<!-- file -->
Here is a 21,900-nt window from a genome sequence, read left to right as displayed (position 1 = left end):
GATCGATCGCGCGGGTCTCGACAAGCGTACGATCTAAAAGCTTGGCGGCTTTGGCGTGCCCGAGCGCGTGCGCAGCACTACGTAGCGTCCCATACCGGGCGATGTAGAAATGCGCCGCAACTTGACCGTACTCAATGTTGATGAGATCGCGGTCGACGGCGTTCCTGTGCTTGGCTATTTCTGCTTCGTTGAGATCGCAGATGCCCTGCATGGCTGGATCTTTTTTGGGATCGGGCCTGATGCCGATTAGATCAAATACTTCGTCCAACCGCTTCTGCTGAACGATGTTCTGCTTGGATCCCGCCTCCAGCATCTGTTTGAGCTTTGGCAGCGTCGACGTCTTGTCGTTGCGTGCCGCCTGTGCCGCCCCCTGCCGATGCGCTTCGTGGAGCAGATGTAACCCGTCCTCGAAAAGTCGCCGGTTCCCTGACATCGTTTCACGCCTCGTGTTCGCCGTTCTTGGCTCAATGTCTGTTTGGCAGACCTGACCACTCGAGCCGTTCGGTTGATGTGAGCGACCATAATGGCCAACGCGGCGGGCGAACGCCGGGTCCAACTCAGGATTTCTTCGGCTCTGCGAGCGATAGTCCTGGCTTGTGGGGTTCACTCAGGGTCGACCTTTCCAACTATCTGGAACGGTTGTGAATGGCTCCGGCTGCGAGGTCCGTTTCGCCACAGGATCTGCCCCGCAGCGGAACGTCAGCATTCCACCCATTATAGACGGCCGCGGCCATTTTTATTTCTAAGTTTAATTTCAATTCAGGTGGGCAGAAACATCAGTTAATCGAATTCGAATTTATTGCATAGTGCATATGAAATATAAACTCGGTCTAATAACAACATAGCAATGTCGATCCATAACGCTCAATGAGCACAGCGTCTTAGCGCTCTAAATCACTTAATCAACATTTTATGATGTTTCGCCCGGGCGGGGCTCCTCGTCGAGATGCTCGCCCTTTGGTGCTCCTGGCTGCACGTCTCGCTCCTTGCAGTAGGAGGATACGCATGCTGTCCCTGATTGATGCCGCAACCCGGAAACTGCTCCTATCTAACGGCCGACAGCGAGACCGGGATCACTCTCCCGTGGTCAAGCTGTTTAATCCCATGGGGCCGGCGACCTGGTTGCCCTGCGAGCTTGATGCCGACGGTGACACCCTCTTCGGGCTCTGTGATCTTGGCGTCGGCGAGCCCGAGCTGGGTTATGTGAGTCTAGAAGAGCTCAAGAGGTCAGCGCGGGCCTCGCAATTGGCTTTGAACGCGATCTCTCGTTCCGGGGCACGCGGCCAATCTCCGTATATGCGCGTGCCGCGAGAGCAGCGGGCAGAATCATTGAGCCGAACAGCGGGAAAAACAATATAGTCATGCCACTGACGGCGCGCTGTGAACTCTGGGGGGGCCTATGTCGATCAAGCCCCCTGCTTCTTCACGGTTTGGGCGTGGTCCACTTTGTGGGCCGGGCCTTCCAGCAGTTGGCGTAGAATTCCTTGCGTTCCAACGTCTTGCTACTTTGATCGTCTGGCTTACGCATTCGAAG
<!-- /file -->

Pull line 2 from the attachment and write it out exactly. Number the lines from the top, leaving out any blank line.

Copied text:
GATCGATCGCGCGGGTCTCGACAAGCGTACGATCTAAAAGCTTGGCGGCTTTGGCGTGCCCGAGCGCGTGCGCAGCACTACGTAGCGTCCCATACCGGGCGATGTAGAAATGCGCCGCAACTTGACCGTACTCAATGTTGATGAGATCGCGGTCGACGGCGTTCCTGTGCTTGGCTATTTCTGCTTCGTTGAGATCGCAGATGCCCTGCATGGCTGGATCTTTTTTGGGATCGGGCCTGATGCCGATTAGATCAAATACTTCGTCCAACCGCTTCTGCTGAACGATGTTCTGCTTGGATCCCGCCTCCAGCATCTGTTTGAGCTTTGGCAGCGTCGACGTCTTGTCGTTGCGTGCCGCCTGTGCCGCCCCCTGCCGATGCGCTTCGTGGAGCAGATGTAACCCGTCCTCGAAAAGTCGCCGGTTCCCTGACATCGTTTCACGCCTCGTGTTCGCCGTTCTTGGCTCAATGTCTGTTTGGCAGACCTGACCACTCGAGCCGTTCGGTTGATGTGAGCGACCATAATGGCCAACGCGGCGGGCGAACGCCGGGTCCAACTCAGGATTTCTTCGGCTCTGCGAGCGATAGTCCTGGCTTGTGGGGTTCACTCAGGGTCGACCTTTCCAACTATCTGGAACGGTTGTGAATGGCTCCGGCTGCGAGGTCCGTTTCGCCACAGGATCTGCCCCGCAGCGGAACGTCAGCATTCCACCCATTATAGACGGCCGCGGCCATTTTTATTTCTAAGTTTAATTTCAATTCAGGTGGGCAGAAACATCAGTTAATCGAATTCGAATTTATTGCATAGTGCATATGAAATATAAACTCGGTCTAATAACAACATAGCAATGTCGATCCATAACGCTCAATGAGCACAGCGTCTTAGCGCTCTAAATCACTTAATCAACATTTTATGATGTTTCGCCCGGGCGGGGCTCCTCGTCGAGATGCTCGCCCTTTGGTGCTCCTGGCTGCACGTCTCGCTCCTTGCAGTAGGAGGATACGCATGCTGTCCCTGATTGATGCCGCAACCCGGAAACTGCTCCTATCTAACGGCCGACAGCGAGACCGGGATCACTCTCCCGTGGTCAAGCTGTTTAATCCCATGGGGCCGGCGACCTGGTTGCCCTGCGAGCTTGATGCCGACGGTGACACCCTCTTCGGGCTCTGTGATCTTGGCGTCGGCGAGCCCGAGCTGGGTTATGTGAGTCTAGAAGAGCTCAAGAGGTCAGCGCGGGCCTCGCAATTGGCTTTGAACGCGATCTCTCGTTCCGGGGCACGCGGCCAATCTCCGTATATGCGCGTGCCGCGAGAGCAGCGGGCAGAATCATTGAGCCGAACAGCGGGAAAAACAATATAGTCATGCCACTGACGGCGCGCTGTGAACTCTGGGGGGGCCTATGTCGATCAAGCCCCCTGCTTCTTCACGGTTTGGGCGTGGTCCACTTTGTGGGCCGGGCCTTCCAGCAGTTGGCGTAGAATTCCTTGCGTTCCAACGTCTTGCTACTTTGATCGTCTGGCTTACGCATTCGAAG